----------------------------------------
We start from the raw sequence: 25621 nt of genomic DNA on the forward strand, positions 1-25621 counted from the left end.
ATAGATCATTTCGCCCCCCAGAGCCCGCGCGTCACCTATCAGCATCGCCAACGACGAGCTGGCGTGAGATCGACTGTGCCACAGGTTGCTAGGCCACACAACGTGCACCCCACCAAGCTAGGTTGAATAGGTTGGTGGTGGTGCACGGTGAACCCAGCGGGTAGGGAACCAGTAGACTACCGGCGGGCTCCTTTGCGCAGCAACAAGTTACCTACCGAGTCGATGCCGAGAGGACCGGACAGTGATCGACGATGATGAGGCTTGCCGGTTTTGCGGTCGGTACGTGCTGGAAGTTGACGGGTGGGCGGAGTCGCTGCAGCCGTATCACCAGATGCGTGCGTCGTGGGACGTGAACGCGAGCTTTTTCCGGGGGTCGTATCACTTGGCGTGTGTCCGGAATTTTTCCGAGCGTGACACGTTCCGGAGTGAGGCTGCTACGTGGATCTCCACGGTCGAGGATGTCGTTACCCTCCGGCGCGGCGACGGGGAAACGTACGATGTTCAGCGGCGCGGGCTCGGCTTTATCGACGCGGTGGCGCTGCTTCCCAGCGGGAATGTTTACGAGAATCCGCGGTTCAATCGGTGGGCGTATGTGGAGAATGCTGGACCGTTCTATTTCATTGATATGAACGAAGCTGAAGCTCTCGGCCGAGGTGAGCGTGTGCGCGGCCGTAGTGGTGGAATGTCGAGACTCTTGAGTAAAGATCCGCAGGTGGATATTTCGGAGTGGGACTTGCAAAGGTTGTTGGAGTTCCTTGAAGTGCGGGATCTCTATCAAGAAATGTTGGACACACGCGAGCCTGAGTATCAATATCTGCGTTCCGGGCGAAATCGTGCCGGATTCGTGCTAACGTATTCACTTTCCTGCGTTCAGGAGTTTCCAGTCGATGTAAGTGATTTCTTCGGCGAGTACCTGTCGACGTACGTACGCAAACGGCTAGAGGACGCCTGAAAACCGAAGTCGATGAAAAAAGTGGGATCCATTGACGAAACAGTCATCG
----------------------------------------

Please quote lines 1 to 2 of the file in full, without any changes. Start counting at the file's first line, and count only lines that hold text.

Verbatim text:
We start from the raw sequence: 25621 nt of genomic DNA on the forward strand, positions 1-25621 counted from the left end.
ATAGATCATTTCGCCCCCCAGAGCCCGCGCGTCACCTATCAGCATCGCCAACGACGAGCTGGCGTGAGATCGACTGTGCCACAGGTTGCTAGGCCACACAACGTGCACCCCACCAAGCTAGGTTGAATAGGTTGGTGGTGGTGCACGGTGAACCCAGCGGGTAGGGAACCAGTAGACTACCGGCGGGCTCCTTTGCGCAGCAACAAGTTACCTACCGAGTCGATGCCGAGAGGACCGGACAGTGATCGACGATGATGAGGCTTGCCGGTTTTGCGGTCGGTACGTGCTGGAAGTTGACGGGTGGGCGGAGTCGCTGCAGCCGTATCACCAGATGCGTGCGTCGTGGGACGTGAACGCGAGCTTTTTCCGGGGGTCGTATCACTTGGCGTGTGTCCGGAATTTTTCCGAGCGTGACACGTTCCGGAGTGAGGCTGCTACGTGGATCTCCACGGTCGAGGATGTCGTTACCCTCCGGCGCGGCGACGGGGAAACGTACGATGTTCAGCGGCGCGGGCTCGGCTTTATCGACGCGGTGGCGCTGCTTCCCAGCGGGAATGTTTACGAGAATCCGCGGTTCAATCGGTGGGCGTATGTGGAGAATGCTGGACCGTTCTATTTCATTGATATGAACGAAGCTGAAGCTCTCGGCCGAGGTGAGCGTGTGCGCGGCCGTAGTGGTGGAATGTCGAGACTCTTGAGTAAAGATCCGCAGGTGGATATTTCGGAGTGGGACTTGCAAAGGTTGTTGGAGTTCCTTGAAGTGCGGGATCTCTATCAAGAAATGTTGGACACACGCGAGCCTGAGTATCAATATCTGCGTTCCGGGCGAAATCGTGCCGGATTCGTGCTAACGTATTCACTTTCCTGCGTTCAGGAGTTTCCAGTCGATGTAAGTGATTTCTTCGGCGAGTACCTGTCGACGTACGTACGCAAACGGCTAGAGGACGCCTGAAAACCGAAGTCGATGAAAAAAGTGGGATCCATTGACGAAACAGTCATCG